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Malcolm Gladwell

Getting Started With EditStock Projects 

Set Your Personal Development Goal 

If there’s one thing I’ve learned from my many years in the film industry it’s that mastering any skill takes time. The best editor’s, colorists, and visual effects artists have all worked obsessively at their craft for years. There are no shortcuts to gaining this experience. The road to mastery of any skill begins with a first step; practicing. 


If you're reading this article you've probably already taken that step by purchasing a project from the edit shop. I hope you’re eager to get started! 

The first thing you’ll probably notice is that there is a lot of footage in your download. You might even feel overwhelmed. This is normal.  Editing a film or TV show takes some stamina. You can’t run a 5 mile road race until you’ve run a few miles a day around your neighborhood. You need to build up to the shooting ratios that are typical of most projects.  

Now think about your end goal. If you want to edit a feature length movie at some point in your life, you have to cut a scene first. EditStock is a great way to build that stamina. 

Relax. Take a deep breath. The stakes on an EditStock project are personal development, not professional achievement. Don’t worry about editing your project all in one night. You’ll get faster the more times you go through it. Editing is a process.  

In terms of personal development, though out this process make sure you are thinking critically about your own work. With an EditStock project you’re not trying to “knock it out” or “get it done”, rather you are trying to understand why cuts go together in the real work. I highly recommend asking a professional you trust or one of our professional editors for creative feedback.


Your goal with every project on EditStock is to create a director’s cut. That means you are trying to create a project based on the director’s intentions when they shot it. More specifics about each project type are listed below: 

Scripted Project

  • Step 1, read the script. I’m not kidding about that. The easy part of editing is making the cuts. The hard part is figuring out where those cuts need to be. Read the whole script even if you’re only editing one scene from the movie. 
  • Watch all your footage. If your project has multiple scenes it’s ok to watch one scene’s worth of footage at a time and edit it before watching the next scene’s footage. 
  • Use every camera angle at least once. If the director shot it, you should use it. 
  • Use ever line of dialog that is in the script. Same reason as above, if the director shot it, you should use it.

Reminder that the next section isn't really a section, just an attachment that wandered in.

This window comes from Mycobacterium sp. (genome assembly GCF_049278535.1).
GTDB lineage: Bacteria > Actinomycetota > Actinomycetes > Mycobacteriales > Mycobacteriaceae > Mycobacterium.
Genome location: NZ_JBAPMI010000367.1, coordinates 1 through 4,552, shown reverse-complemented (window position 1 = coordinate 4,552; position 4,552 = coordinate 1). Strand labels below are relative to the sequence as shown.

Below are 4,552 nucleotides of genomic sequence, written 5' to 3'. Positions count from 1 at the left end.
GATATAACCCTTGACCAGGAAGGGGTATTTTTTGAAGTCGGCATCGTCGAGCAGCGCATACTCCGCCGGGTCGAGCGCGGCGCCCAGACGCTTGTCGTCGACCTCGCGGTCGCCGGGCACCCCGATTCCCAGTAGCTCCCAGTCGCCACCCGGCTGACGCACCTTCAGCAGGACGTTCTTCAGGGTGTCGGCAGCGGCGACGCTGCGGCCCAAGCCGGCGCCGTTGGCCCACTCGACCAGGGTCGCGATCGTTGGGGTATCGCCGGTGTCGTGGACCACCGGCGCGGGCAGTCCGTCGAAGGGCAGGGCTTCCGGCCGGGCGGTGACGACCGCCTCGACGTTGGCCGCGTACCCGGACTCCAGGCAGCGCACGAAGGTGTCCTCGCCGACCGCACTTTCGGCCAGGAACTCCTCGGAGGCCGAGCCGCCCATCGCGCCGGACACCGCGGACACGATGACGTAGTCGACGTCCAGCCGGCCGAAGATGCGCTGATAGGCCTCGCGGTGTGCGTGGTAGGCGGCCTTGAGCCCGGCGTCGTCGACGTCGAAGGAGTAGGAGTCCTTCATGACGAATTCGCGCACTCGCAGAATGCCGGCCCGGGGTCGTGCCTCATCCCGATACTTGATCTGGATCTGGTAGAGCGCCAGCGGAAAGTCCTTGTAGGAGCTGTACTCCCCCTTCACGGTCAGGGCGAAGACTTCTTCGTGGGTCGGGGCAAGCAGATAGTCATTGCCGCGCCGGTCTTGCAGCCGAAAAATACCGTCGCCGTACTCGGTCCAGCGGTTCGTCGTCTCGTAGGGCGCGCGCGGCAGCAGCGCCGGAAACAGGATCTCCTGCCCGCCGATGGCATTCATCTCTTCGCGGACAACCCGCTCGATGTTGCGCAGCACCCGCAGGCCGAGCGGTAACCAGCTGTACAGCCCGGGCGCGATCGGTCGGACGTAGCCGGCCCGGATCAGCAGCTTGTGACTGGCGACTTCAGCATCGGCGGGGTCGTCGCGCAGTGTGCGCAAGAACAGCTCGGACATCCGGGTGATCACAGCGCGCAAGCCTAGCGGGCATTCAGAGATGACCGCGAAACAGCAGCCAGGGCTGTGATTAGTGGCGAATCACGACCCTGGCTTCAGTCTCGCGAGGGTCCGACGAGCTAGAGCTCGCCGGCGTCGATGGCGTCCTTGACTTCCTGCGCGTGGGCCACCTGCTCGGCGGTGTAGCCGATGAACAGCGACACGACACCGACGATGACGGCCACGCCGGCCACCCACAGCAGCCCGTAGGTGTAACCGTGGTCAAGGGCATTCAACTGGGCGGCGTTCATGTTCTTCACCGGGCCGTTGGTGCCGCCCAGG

• At the end, add some basic sound effects, music, color correction, and visual effects if needed. Do not go nuts on this step yet.  
  • Watch your project down for any technical mistakes, export it, and show it to some close friends who’s opinions you respect. You can also upload your cut for feedback from one of EditStock's professional editors.
  • You can also watch cuts that other people have edited on our Cuts Worth Watching blog
  • Watch the final cut in your download folder. We recommend watching it once you've gone through our feedback process.  

If it’s a music video 

  • First, edit the song down to the timeline. Then look through your footage and figure out what the story is.
  • If you have a music performance and a story (like Unleashed) make sure that on the biggest moments in the song for each instrument you are showing a shot of that instrument.  In fact, you can edit together just the music performance part first, and then edit the b-roll of the story on top of it. 
  • If your music video is story only (like Among Us) make sure you come up with a story in your head before you start editing.  

If it’s a documentary 

  • Start by editing the interviews. The interviews form the backbone of your story. Edit those interviews into a “string out” which is a sequence of interview only clips, filled with ugly jump cuts that you’re going to cover over with B-Roll anyway. Reorganize your story based on what the interviewee is saying. Take out all the “um’s” and “ah’s” .
  • Once you have a string out start adding your b-roll. I recommend being as literal as possible with the b-roll. If the character saids, “I milked my cow” then show footage of that happening. 
  • No matter what project you picked on EditStock to cut there are a million different ways that it can be put together. While there is no one definitive “right” way to edit a project there are certainly many right ways and many wrong ways. 


Finally you should know that EditStock is here to help. Email us at with any questions you may have about the project that you purchased. We are here for you. Your goals are our goals too. We want to help push you towards your professional goals.

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